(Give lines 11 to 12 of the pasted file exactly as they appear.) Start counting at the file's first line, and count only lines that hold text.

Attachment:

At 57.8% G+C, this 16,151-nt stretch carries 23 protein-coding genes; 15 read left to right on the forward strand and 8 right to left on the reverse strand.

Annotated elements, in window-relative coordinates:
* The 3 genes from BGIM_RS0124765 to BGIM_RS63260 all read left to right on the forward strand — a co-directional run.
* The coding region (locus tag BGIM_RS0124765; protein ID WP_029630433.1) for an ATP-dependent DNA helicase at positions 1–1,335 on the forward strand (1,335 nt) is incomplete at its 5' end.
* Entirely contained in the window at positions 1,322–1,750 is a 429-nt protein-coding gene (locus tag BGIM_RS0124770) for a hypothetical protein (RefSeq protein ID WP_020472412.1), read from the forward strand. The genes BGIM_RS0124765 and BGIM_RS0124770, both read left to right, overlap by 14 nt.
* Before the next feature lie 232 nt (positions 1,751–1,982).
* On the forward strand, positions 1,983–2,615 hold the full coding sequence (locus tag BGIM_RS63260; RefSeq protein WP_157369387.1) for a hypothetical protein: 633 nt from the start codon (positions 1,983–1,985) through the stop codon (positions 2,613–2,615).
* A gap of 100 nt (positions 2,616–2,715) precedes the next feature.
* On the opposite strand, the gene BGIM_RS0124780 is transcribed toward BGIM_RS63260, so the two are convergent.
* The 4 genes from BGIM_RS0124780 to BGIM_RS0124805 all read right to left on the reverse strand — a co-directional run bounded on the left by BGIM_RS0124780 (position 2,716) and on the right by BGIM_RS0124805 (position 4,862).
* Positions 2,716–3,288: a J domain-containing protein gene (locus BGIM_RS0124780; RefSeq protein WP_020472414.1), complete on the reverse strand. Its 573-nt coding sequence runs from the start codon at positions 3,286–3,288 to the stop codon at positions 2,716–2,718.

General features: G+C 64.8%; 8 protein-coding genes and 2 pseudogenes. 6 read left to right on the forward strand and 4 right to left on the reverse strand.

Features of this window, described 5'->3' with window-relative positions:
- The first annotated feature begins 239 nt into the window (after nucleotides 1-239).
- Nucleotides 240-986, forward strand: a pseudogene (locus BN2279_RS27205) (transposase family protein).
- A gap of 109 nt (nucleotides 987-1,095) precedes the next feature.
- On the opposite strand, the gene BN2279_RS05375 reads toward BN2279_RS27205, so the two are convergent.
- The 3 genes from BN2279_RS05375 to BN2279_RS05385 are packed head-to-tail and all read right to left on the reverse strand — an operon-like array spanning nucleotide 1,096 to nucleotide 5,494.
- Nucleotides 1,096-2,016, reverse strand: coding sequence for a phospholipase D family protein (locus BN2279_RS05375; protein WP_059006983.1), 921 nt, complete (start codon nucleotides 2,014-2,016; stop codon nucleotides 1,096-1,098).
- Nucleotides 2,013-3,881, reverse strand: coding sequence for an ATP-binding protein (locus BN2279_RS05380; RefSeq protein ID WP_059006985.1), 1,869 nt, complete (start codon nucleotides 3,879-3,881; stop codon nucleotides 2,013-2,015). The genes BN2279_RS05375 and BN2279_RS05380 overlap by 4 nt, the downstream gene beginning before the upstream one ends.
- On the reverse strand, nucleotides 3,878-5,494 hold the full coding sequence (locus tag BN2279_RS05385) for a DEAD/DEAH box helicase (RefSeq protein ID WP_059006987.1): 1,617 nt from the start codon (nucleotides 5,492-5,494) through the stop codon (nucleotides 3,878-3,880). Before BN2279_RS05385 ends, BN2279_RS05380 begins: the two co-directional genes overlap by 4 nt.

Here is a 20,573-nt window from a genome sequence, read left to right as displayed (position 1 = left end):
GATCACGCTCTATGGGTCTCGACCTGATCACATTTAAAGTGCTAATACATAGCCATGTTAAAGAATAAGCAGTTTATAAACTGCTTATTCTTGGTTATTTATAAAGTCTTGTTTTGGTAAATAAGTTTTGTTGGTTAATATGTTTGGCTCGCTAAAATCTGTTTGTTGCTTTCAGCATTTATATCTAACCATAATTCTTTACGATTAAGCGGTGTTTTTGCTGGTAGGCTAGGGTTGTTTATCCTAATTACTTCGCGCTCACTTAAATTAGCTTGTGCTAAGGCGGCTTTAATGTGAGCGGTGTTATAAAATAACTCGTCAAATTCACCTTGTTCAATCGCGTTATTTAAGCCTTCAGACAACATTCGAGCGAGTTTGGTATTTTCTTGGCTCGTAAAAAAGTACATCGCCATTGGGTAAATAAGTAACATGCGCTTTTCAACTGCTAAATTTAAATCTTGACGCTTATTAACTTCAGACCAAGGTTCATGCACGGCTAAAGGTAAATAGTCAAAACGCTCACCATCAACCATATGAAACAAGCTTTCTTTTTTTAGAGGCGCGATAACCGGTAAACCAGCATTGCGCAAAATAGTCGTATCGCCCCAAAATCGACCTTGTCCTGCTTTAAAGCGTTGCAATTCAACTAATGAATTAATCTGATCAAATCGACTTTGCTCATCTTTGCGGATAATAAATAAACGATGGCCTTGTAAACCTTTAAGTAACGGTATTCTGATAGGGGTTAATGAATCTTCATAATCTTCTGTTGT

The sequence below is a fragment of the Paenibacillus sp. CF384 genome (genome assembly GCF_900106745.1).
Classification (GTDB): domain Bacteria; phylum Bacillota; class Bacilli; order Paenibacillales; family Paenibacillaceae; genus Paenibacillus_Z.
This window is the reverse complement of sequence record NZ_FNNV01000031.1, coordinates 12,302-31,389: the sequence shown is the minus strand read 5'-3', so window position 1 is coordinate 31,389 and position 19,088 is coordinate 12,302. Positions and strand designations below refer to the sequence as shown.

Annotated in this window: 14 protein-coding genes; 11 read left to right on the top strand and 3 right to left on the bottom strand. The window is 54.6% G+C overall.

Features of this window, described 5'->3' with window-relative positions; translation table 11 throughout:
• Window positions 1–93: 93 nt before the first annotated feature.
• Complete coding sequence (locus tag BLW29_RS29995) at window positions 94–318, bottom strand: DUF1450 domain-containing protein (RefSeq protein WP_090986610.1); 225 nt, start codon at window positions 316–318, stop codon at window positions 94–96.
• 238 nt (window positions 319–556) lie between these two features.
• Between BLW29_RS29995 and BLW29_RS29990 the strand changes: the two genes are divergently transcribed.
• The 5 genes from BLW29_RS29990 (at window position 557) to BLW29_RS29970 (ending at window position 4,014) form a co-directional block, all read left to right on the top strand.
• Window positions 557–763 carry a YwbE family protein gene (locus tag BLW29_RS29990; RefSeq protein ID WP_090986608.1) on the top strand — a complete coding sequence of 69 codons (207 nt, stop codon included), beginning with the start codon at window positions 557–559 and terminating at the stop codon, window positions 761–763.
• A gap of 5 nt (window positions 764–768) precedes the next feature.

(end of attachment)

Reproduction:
* Positions 2,716–3,288: a J domain-containing protein gene (locus BGIM_RS0124780; RefSeq protein WP_020472414.1), complete on the reverse strand. Its 573-nt coding sequence runs from the start codon at positions 3,286–3,288 to the stop codon at positions 2,716–2,718.

General features: G+C 64.8%; 8 protein-coding genes and 2 pseudogenes. 6 read left to right on the forward strand and 4 right to left on the reverse strand.